Sustainable Home

Should I Have Builders Risk Insurance?

Builders risk insurance with woman's hands covering a home.

When we are working with a client who is considering having a custom home built or a major addition or renovation done to their existing home, this kind of insurance is high on our list of recommendations.  If there are a number of repairs or maintenance being done to a home, this type of insurance is sometimes worth considering.  First, let’s clear the name; this type of insurance is also called “Construction Insurance” but is better known as Builders Risk Insurance today. Secondly, it’s not a blanket “covers everything” kind of insurance. You buy what you, your contractor or construction manager feels would be the most viable policy. It all comes down to the comfort level for the parties involved in a construction project.

Builders Risk Insurance helps protect construction projects from major property damage like fire, explosions, lightening, theft, vandalism and some acts of God like a hurricane. Typically the General Contractor or the new Homeowner will purchase the policy and often anyone who has a financial interest in the project are included like a lender, some sub-contractors and possibly the architect or engineer involved the build. Sometimes this type of policy can contain coverage for additional living expenses, rental value, change order coverage and even equipment breakdown although this is generally only on a larger project.

I have never seem a policy where an act or war, contract penalty, employee theft or government action was included in the policy. One area I do get asked, does this type of insurance cover a poor design, substandard materials or poor workmanship?  I have never seen this kind of coverage available.

I have heard of insurance called a “Trades & Contractors” policy.  Sometimes this is bundled with a commercial general liability policy that is in place to cover liability in case of injury to a client, trade person or damage to the property. IN any of these policies, make sure there are no restrictions on coverage inception in the policy.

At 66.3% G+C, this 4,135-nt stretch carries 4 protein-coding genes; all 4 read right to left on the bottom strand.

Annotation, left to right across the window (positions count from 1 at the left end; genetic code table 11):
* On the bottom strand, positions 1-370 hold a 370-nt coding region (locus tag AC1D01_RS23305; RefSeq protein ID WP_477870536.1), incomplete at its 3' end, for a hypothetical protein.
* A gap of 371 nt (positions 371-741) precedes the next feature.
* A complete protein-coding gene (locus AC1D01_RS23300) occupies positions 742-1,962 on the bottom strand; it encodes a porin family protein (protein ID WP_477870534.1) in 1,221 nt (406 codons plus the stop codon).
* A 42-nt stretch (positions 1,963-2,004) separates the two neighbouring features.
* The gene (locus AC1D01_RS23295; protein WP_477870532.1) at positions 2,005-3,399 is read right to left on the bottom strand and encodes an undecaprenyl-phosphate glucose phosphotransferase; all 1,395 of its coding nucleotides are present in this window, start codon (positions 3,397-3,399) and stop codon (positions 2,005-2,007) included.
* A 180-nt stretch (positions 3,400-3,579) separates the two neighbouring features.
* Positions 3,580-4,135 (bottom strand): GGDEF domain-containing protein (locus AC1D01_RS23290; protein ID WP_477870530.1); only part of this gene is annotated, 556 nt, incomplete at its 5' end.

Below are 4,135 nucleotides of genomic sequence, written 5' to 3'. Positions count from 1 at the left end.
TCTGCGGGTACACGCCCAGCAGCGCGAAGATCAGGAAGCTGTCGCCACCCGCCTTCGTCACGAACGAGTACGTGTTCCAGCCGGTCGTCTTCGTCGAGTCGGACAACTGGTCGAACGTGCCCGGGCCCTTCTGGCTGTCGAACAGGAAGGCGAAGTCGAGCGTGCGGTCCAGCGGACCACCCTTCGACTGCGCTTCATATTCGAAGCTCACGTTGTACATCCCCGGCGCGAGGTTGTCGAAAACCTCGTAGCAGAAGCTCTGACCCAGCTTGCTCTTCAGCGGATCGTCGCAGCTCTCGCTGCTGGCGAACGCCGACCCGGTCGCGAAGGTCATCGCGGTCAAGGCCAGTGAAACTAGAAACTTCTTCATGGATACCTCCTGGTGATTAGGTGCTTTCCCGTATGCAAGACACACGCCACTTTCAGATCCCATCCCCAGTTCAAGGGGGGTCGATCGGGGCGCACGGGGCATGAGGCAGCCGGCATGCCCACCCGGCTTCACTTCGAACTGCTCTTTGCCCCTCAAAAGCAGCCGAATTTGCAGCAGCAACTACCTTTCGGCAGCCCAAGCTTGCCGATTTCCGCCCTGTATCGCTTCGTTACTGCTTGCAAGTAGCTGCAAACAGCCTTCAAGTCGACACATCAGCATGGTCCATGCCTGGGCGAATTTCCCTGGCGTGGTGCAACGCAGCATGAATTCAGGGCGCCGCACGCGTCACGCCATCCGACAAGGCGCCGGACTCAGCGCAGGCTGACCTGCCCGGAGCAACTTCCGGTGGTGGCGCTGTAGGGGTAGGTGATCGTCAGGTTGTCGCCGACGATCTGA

This kind of insurance has a “policy period” that usually starts when the construction contract is signed.  I have seen cases where a lender has stipulated the coverage starting date and confirmation that once the project is completed a  standard home insurance policy is ready to take over. There are some common stipulations; if the building is occupied before completion then I have seen a 60 days rider added to a policy.  Often, the occupancy permit will have some “to be finished” areas but still allow the permit to be issued and the homeowner to live in the home. In today’s building climate, getting materials to finish the project can be an issue, thus delaying some minor completion of the home and the building official will note this on his occupancy permit.

\Not all insurance companies write this type of insurance and not all insurance brokers are versed in packaging this specialty type of insurance.  We always recommend our clients get at least 3 quotes for insurance. It is amazing how different these policies can be with respect to coverage.

With the ever increasing cost of building a home or adding a major addition to an existing home, making sure that everyone is protected from a financial upheaval should be one part of a successful construction project.

Three solar tubes on a shingle roof in a family home.
Man's hand holding cell phone with programmable thermostat in the background.

Leave a Reply

February 10, 2024
Recent Posts
Have Any Questions?

Do not hesitate to contact us. We’re a team of experts ready to talk to you.

© 2024 CAC Group | Cam Allen Consulting | All Rights Reserved

Created by Web Dezyn Plus

Leave a Reply